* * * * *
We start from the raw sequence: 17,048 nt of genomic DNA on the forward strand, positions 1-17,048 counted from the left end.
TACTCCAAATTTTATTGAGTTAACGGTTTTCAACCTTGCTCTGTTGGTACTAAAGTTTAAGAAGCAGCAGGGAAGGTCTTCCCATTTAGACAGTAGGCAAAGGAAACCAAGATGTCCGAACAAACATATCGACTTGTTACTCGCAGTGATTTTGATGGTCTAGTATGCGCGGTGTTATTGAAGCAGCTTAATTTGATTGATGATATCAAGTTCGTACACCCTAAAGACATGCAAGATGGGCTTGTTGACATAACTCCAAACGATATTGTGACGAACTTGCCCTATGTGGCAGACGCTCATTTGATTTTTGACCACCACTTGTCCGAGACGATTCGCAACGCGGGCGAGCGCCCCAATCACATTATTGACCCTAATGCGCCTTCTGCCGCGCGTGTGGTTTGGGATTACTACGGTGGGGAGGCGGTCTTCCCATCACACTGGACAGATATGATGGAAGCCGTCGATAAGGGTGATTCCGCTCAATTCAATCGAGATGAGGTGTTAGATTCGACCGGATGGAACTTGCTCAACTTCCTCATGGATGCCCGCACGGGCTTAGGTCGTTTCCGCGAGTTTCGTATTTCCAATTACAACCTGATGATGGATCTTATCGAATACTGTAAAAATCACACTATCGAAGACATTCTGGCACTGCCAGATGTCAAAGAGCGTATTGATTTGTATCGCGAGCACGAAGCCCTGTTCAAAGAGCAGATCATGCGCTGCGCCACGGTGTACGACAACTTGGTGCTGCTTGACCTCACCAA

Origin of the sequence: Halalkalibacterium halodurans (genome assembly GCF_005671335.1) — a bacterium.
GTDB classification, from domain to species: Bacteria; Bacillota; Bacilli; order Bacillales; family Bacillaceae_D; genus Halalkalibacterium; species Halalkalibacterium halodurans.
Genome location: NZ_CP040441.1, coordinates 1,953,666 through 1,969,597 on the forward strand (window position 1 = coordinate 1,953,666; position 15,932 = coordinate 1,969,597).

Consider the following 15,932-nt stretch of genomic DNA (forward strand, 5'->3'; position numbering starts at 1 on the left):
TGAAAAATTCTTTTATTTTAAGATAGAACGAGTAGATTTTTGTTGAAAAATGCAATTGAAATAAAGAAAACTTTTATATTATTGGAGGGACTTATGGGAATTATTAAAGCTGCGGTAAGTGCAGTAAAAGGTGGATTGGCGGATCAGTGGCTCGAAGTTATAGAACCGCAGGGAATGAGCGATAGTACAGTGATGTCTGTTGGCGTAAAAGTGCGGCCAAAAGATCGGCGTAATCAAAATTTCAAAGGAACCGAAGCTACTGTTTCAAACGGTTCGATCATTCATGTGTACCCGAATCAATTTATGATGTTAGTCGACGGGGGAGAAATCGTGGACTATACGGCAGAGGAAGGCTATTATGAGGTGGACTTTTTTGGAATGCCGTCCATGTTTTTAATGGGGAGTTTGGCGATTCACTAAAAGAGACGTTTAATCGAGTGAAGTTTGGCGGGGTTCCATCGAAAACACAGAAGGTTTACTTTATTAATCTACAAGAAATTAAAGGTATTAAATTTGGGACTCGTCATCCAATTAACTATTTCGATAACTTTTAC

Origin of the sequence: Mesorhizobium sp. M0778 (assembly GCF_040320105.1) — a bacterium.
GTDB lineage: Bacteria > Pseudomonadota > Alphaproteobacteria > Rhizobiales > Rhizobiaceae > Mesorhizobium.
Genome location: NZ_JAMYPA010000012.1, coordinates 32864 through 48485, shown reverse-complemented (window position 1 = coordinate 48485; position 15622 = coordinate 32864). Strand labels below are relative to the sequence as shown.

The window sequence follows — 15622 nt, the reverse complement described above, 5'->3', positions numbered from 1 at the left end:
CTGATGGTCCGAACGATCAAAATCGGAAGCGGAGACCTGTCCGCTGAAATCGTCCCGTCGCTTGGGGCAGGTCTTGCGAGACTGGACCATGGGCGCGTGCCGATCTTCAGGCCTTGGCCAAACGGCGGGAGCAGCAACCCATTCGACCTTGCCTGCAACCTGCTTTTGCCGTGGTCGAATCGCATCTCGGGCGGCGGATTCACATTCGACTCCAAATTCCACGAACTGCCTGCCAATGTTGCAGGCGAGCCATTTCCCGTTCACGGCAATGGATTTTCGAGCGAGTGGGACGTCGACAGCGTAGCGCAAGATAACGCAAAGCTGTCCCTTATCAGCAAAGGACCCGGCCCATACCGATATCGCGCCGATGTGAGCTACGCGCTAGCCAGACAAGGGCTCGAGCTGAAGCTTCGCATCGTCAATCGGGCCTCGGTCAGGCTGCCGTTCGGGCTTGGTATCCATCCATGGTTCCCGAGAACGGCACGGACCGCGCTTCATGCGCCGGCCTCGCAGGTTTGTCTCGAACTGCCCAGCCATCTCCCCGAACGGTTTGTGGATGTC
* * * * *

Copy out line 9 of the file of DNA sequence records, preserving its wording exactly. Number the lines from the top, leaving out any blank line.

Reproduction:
GTDB lineage: Bacteria > Pseudomonadota > Alphaproteobacteria > Rhizobiales > Rhizobiaceae > Mesorhizobium.